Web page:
Bharatanatyam, dating back about 2,500 years, is the most popular of Indian dances and belongs to the South Indian state of Tamil Nadu. In Bharatanatyam, the dancer appears to weave a series of geometrical patterns in several angular shapes. When the essence of Bha- Bhaava (Expressions), Ra- Raga (Music), and Ta-Tala (Rhythm) coalesce into a coherent art form, a Bharatnatyam dance is created. In performing nritta (pure dance) to a chosen time cycle and melody, a dancer executes patterns that reveal the architectonic beauty of the form with a series of dance units called jathis or teermanams. With the torso as a unit and the legs in a semi-plié form, the stance achieves the basic posture called araimandi. In nritya (dance with expression), a dancer performs to a poem, creating a parallel kinetic poetry of movement, registering subtle expressions on the face while the entire body reacts to the emotions, evoking sentiments in the spectator for relish - the rasa.
The accompanying music is classical Carnatic, South Indian classical music. The themes are from Hindu mythology, the epics and the Puranas (stories of ancient time). The elaborate use of hand gestures, or hasta mudras, is an integral part of this dance.Bharatanatyam, a highly evolved Indian dance style, originated about 2500 years ago in the southern Indian state of Tamil Nadu.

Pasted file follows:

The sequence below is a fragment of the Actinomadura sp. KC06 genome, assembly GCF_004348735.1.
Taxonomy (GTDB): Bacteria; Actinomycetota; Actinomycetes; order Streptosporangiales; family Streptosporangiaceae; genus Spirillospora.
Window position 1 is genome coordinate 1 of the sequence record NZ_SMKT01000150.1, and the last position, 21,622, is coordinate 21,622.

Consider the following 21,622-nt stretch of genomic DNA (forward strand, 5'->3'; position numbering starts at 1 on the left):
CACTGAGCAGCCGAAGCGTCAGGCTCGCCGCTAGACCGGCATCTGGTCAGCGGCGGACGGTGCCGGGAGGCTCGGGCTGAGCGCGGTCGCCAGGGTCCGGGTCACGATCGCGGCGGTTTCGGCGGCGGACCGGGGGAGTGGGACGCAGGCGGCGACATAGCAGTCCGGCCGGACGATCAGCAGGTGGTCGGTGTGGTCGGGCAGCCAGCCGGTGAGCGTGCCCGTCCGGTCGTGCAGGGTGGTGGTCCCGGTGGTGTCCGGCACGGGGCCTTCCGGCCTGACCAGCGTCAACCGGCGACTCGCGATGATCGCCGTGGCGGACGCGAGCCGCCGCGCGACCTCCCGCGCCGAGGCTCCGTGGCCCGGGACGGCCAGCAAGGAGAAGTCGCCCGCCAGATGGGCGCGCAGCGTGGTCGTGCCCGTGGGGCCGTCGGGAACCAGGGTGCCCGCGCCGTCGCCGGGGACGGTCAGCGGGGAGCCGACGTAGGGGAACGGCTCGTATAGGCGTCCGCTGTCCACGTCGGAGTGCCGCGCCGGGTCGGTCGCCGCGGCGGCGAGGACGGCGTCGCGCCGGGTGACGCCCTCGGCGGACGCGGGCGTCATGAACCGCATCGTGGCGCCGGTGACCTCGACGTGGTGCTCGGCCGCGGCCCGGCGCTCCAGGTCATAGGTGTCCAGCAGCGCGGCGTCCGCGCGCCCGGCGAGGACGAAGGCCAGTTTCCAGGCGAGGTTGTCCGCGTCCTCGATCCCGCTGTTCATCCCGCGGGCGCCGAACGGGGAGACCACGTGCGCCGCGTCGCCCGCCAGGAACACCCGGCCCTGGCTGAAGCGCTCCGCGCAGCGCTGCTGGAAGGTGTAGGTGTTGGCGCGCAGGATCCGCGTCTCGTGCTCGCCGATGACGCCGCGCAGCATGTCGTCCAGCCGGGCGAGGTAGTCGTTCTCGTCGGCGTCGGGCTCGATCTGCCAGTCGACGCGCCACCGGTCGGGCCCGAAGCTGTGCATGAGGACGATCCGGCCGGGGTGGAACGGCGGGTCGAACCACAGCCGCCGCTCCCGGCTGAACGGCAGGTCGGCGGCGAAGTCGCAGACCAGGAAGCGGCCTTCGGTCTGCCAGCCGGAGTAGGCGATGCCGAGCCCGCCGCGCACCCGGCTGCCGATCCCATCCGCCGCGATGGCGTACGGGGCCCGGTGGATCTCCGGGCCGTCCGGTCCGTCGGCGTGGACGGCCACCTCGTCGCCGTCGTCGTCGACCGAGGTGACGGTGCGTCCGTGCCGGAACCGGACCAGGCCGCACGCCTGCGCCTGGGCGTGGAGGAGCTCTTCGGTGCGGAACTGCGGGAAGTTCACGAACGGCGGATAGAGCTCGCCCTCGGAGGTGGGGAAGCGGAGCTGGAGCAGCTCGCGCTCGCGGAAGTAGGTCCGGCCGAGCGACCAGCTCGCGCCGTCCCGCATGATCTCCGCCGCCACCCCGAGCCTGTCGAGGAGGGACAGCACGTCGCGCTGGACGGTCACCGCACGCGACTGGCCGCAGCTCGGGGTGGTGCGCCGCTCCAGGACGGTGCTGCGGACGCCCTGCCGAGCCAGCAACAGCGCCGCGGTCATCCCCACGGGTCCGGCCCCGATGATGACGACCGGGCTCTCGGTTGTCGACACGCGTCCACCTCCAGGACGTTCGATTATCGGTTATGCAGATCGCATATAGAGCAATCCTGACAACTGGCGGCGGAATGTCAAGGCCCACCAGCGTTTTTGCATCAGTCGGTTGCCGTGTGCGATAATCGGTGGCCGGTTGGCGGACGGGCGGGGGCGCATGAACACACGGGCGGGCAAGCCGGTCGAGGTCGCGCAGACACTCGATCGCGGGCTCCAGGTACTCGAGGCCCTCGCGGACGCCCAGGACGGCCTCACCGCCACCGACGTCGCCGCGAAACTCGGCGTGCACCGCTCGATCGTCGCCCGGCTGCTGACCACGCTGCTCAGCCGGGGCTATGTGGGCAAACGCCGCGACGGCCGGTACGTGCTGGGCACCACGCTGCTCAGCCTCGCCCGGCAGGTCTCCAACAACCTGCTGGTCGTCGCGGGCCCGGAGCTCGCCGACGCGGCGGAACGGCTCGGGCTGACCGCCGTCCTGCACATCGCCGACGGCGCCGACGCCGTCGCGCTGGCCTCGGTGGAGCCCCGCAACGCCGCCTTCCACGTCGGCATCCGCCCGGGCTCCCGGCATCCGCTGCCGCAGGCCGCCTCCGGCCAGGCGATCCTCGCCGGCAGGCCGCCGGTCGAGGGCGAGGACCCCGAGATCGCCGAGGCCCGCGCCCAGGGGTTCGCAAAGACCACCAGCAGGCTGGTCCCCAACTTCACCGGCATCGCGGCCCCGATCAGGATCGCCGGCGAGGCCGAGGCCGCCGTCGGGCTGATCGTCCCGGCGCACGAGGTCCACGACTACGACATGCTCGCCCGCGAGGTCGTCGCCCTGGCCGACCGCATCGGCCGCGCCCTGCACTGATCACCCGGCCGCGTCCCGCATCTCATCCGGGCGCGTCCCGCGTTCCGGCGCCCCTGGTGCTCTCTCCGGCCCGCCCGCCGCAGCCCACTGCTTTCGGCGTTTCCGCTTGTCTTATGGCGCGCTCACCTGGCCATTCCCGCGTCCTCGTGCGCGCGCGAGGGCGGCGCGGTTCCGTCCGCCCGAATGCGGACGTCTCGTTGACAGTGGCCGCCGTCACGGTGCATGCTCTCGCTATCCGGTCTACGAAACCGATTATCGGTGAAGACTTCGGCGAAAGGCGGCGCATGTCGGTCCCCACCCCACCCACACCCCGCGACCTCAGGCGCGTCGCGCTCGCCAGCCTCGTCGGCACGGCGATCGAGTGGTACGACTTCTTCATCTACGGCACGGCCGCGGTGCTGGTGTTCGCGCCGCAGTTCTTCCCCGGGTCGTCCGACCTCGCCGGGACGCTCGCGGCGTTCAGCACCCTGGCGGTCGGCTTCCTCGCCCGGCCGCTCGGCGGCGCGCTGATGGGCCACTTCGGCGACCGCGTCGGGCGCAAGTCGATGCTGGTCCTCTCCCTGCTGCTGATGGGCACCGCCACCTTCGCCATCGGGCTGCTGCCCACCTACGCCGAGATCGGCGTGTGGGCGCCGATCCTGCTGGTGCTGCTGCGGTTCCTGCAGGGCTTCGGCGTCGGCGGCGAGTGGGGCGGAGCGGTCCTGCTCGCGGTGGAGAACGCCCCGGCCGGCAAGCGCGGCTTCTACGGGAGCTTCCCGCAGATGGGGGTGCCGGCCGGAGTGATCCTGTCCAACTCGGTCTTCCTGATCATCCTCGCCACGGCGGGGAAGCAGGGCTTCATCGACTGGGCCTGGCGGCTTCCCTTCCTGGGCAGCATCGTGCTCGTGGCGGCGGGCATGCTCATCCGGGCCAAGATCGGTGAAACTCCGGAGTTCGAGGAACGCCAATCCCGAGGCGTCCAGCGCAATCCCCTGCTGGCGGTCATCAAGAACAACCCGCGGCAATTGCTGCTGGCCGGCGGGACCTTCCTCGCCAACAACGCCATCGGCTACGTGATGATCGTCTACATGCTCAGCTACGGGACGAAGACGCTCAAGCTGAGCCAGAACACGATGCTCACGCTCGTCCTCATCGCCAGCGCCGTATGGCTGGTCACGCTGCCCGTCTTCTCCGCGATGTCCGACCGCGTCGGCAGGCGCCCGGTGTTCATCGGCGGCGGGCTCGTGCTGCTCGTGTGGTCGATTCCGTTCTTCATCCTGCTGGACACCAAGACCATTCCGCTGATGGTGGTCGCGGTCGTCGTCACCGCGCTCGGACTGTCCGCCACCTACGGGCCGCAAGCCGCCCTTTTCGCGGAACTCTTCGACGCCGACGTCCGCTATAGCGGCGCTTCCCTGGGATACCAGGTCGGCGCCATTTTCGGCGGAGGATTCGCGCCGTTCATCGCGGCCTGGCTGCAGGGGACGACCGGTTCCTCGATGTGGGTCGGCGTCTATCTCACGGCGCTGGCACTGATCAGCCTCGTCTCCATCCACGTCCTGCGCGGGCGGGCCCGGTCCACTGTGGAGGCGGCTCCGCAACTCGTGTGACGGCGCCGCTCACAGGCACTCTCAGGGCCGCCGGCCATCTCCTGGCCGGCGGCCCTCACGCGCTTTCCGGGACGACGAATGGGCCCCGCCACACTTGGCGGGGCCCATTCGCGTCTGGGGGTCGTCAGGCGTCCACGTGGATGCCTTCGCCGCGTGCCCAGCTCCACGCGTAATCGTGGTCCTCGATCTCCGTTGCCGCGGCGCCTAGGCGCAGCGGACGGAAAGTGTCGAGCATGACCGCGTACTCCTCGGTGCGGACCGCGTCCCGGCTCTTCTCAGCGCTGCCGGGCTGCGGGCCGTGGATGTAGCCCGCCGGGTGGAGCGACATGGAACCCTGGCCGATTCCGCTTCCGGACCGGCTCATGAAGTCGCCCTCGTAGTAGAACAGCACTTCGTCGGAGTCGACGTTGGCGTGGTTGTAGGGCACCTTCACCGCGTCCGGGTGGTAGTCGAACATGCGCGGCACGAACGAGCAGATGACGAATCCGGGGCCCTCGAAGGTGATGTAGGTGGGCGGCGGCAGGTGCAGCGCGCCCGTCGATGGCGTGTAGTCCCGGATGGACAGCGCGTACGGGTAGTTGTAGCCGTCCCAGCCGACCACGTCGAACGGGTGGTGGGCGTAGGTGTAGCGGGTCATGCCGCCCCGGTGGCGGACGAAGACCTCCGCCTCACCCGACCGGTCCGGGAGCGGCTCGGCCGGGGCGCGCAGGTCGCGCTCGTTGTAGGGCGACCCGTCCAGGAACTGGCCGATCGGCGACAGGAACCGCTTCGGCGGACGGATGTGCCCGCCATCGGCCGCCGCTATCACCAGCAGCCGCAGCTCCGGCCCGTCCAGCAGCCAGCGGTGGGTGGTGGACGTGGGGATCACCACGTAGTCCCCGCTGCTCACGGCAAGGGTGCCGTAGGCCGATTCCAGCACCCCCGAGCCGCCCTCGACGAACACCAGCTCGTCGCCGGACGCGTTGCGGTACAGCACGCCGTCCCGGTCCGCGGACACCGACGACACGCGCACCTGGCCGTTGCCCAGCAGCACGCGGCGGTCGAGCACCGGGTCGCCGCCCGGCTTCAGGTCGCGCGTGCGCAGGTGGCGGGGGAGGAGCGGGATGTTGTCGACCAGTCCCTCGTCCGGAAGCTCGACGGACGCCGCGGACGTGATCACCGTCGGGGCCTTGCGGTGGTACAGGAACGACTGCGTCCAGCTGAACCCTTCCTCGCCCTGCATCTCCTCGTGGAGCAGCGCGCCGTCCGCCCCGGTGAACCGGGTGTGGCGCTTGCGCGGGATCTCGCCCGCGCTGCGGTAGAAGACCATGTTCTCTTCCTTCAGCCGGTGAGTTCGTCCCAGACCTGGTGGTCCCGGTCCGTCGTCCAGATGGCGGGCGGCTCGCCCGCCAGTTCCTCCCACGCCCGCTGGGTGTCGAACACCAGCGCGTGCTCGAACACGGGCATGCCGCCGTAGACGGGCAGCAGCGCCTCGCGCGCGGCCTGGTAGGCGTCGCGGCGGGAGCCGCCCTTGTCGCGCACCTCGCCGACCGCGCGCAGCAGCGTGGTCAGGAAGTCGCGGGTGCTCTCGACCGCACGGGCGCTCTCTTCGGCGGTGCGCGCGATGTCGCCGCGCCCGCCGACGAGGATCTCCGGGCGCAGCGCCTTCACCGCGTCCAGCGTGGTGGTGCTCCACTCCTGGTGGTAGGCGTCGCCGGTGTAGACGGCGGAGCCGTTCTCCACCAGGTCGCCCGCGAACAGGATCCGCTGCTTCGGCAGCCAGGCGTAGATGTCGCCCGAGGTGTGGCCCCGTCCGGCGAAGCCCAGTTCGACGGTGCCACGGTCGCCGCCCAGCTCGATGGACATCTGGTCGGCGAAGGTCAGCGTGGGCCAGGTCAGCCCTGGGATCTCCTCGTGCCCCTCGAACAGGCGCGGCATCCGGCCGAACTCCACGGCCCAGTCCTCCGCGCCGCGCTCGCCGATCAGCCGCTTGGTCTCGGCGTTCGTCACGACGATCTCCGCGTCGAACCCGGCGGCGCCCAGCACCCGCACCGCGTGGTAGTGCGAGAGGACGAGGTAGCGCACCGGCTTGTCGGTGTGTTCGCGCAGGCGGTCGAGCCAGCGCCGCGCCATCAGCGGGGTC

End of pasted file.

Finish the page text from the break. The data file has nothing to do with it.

It is named after Sage Bharata, who wrote the Natyashastra, an ancient treatise on Indian classical dance, with the objective of propagating Vedic knowledge. Thus this dance strives to create a vision of the Divine truth. The well-spring of Bharatanatyam is the rich and complex storehouse of Indian mythology: the Puranas, the Epics, and ancient literature.
The term Bharatanatyam can be split into Bha: Bhava or emotion, Ra: Raga or melody, and Ta: Tala or rhythm, the three basic components of Indian classical dance.The dancer incorporates pure dance (Nritta) and enacting and expression (Abhinaya) to convey the meaning and mood of the song; thus the three aspects of the dance are Nritta (pure dance), Natya (mime), and Nritya (dance and mime).
In the first half of the 19th century, the talented brothers of the Tanjore quartet (Chinnayya, Ponnayya, Sivanandan, and Vadivelu) revitalized Bharatanatyam and composed music specifically for the dance. The beauty of Bharatanatyam lies in its strong movements and grace.